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23b88974 7a89 4ef5 a567 d442bb75da04  avatar
added over 2 years ago

I haven't frozen pastries like this before so I can't say for sure, but I would shy away from baking and then freezing them. I would either make and then freeze the dough, or make the pastries all the way up to the baking stage and then freeze them. Then just take them out of the freezer and let them thaw before baking them.

6cb49ef7 38b5 4eb6 aae4 04078f60ca73  how to make a custard part 1
Shuna Lydon

Shuna is a pastry chef in New York City and author of the acclaimed blog Eggbeater.

added over 2 years ago

I might offer another possibility:
Make & shape pastries raw, freeze first. Then thaw/temper and bake, and glaze the day your will eat them. Although you can skip the glaze - glazing danishes, in general, is meant to keep them shelf-stable and glowing, to tempt customers. I never really understood shellacking a crispy pastry - it seems counter intuitive to pleasure, but that just might be me overthinking it all. Also a lot of glaze out there is pretty gloopy/gloppy, so I stay away from it unless I'm making it myself.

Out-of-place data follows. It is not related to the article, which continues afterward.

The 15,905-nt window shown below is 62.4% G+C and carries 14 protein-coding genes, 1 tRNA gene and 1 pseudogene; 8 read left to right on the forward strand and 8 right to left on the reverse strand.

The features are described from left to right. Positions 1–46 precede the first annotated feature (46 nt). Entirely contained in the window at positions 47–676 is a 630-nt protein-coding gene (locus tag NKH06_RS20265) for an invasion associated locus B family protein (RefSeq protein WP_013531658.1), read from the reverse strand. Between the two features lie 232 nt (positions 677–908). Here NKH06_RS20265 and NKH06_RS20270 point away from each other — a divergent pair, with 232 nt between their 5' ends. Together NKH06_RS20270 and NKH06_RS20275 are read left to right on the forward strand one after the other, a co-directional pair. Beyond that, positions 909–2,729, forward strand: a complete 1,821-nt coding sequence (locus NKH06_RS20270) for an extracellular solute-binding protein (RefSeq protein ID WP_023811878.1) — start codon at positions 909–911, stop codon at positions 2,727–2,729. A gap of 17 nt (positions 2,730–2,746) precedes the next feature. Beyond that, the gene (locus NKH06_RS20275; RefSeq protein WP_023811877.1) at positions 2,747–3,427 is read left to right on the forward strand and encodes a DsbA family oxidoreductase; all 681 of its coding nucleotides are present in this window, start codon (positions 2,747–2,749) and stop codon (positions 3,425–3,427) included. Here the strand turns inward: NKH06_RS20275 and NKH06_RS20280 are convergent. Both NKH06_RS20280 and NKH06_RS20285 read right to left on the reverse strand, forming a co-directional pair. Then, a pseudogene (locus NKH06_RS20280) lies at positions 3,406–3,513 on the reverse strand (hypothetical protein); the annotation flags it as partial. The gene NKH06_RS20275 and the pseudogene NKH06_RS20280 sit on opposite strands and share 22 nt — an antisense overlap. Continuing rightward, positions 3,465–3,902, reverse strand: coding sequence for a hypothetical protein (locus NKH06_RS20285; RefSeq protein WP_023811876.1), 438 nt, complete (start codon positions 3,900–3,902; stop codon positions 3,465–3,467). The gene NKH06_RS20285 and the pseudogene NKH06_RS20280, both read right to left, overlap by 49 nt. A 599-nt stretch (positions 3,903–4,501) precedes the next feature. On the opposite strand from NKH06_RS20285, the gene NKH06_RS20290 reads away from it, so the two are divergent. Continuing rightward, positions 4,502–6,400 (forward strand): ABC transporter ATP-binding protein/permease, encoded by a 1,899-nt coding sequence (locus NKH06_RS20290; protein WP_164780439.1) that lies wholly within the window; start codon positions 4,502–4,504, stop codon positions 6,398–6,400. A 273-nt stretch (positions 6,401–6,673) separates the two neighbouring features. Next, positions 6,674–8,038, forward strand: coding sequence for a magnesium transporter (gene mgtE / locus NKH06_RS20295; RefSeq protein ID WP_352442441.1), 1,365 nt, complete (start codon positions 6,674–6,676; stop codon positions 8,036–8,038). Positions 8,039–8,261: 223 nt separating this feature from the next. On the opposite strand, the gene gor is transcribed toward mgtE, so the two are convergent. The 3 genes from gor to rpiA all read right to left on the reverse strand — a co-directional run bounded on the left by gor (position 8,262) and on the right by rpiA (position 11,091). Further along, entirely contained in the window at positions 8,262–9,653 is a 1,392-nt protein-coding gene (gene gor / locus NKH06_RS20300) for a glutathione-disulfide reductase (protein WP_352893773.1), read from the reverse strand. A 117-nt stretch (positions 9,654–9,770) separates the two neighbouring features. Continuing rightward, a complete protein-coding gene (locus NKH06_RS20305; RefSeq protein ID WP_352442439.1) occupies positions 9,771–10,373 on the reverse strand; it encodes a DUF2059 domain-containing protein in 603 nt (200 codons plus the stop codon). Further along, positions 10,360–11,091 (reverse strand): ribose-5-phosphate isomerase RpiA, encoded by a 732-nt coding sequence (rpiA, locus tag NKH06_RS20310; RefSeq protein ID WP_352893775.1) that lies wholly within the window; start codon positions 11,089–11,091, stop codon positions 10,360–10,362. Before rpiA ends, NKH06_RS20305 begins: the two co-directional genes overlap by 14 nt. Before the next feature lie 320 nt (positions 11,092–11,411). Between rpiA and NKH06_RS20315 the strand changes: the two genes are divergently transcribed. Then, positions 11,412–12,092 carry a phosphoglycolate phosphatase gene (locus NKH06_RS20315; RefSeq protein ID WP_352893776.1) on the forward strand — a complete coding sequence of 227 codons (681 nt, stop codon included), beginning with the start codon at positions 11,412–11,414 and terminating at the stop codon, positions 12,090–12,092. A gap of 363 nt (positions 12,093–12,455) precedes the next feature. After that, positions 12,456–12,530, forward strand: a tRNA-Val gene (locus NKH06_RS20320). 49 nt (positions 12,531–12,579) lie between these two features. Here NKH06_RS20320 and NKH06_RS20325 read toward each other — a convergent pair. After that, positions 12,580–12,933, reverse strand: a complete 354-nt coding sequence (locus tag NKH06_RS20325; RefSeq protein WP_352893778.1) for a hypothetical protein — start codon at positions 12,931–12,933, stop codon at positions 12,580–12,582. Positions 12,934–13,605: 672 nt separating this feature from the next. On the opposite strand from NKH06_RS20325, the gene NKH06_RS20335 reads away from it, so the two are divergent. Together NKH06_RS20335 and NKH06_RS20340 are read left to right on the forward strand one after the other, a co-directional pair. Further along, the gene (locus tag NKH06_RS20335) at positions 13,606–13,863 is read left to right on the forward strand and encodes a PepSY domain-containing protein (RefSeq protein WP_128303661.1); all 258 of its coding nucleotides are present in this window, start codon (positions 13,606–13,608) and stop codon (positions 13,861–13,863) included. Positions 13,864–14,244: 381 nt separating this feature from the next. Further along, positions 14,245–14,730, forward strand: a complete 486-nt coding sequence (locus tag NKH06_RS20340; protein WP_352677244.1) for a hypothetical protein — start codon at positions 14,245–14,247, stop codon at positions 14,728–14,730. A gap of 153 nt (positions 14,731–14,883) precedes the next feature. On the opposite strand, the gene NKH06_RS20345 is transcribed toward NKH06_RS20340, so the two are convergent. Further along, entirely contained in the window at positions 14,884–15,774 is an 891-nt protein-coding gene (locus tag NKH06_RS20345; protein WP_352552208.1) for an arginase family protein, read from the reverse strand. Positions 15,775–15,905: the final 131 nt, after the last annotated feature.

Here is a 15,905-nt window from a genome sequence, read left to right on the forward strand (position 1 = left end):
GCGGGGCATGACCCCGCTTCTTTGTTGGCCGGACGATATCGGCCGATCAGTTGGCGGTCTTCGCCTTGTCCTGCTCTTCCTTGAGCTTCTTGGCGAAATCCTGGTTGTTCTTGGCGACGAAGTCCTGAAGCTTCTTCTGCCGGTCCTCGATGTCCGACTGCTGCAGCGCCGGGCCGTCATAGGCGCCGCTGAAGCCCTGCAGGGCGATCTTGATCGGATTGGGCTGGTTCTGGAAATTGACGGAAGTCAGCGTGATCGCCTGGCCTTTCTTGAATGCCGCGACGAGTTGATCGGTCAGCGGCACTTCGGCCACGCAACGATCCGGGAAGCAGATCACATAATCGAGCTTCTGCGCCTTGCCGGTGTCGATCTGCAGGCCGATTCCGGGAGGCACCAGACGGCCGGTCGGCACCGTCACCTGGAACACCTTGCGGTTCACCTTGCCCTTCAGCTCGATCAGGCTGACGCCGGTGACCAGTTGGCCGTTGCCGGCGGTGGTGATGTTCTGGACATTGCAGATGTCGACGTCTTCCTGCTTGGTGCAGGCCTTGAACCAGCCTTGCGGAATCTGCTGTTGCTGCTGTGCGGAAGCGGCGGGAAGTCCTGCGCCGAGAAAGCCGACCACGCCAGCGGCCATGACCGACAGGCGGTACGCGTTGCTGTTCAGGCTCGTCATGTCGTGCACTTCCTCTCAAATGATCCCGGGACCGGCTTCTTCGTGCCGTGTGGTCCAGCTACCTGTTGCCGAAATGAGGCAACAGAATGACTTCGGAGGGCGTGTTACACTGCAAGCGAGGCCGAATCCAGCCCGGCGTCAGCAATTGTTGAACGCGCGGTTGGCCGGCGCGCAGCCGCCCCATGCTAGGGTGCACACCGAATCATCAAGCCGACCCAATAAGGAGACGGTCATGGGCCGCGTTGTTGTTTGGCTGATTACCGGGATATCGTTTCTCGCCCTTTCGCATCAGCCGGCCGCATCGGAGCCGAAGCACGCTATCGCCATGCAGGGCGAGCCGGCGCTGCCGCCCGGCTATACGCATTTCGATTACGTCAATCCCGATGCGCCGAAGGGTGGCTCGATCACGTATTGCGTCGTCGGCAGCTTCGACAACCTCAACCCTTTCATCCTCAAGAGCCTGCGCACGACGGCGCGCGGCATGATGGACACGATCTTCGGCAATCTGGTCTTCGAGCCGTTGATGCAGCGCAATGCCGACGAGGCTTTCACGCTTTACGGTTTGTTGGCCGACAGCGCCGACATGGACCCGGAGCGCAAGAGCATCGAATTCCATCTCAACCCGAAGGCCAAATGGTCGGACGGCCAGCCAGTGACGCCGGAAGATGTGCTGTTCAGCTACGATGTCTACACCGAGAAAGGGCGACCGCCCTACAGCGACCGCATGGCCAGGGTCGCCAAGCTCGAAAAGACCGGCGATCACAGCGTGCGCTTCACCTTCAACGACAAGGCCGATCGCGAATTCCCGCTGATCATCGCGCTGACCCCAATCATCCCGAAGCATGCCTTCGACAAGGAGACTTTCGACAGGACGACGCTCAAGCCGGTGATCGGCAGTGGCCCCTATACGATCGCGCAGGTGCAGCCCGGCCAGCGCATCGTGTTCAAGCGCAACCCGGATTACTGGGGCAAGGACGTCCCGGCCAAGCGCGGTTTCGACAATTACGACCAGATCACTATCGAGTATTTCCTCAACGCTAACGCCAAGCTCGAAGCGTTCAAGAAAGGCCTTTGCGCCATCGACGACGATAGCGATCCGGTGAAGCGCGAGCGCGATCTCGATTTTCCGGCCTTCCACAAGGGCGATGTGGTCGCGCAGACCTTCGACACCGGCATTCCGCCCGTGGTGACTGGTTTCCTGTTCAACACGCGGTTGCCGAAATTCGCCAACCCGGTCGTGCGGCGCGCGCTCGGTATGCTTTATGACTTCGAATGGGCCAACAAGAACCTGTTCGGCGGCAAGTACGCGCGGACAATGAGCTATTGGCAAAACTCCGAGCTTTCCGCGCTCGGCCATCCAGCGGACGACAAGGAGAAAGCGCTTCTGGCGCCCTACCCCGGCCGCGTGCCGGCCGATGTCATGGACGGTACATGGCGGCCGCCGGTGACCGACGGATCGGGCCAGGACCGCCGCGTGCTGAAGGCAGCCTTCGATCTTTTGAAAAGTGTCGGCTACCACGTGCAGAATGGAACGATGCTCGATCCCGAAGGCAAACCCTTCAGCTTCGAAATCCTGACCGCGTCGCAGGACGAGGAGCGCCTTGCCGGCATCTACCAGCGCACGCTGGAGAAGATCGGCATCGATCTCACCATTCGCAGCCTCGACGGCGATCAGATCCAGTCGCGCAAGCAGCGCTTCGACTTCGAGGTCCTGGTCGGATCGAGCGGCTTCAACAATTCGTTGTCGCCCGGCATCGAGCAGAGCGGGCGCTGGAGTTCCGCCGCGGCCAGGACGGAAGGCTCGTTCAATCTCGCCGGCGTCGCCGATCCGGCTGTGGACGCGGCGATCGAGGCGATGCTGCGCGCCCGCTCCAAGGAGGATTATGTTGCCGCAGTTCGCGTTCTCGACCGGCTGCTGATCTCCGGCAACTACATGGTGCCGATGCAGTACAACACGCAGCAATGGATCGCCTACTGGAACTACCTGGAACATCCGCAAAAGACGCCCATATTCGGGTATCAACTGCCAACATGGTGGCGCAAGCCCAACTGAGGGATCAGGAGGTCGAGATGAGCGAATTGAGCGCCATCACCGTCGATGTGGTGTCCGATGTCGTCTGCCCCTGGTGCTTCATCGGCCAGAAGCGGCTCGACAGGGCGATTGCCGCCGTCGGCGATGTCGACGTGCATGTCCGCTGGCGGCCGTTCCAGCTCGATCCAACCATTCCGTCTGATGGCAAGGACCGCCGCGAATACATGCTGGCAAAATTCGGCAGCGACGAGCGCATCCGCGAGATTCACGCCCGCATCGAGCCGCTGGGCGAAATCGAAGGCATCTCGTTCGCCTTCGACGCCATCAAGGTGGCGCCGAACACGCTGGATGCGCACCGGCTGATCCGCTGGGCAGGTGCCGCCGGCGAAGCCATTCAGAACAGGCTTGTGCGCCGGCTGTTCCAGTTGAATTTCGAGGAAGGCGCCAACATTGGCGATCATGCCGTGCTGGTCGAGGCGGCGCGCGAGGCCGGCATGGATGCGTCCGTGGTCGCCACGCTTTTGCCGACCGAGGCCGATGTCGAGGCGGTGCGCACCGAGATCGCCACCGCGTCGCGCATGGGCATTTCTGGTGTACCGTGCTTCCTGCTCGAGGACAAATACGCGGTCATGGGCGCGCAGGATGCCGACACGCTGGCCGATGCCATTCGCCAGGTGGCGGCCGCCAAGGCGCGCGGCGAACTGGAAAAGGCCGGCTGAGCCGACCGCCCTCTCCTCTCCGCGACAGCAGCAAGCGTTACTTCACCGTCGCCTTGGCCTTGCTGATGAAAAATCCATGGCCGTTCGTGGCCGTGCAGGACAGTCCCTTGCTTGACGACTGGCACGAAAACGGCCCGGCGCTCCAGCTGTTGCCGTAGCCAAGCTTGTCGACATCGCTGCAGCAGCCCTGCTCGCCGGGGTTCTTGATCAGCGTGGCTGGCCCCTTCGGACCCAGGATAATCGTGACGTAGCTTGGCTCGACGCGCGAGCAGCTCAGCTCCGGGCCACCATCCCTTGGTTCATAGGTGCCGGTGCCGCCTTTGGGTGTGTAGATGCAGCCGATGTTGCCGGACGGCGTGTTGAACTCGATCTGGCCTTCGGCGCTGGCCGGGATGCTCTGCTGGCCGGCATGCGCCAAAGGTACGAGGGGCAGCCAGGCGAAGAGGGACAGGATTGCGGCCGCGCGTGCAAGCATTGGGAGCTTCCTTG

You can always freeze what you have baked, and re-crisp in the oven before eating, but that sort of defeats the home-made pastry-ness. Danish dough is a lot of hard work. If it were me as your eater, I would rather the former than the latter. Good for you for making danishes from scratch! I commend you.

23b88974 7a89 4ef5 a567 d442bb75da04  avatar
added over 2 years ago

Thank you very much for the third option -- that one completely escaped me. I'll also use this response as the reason for NOT making an overly-sweet powdered sugar glaze.

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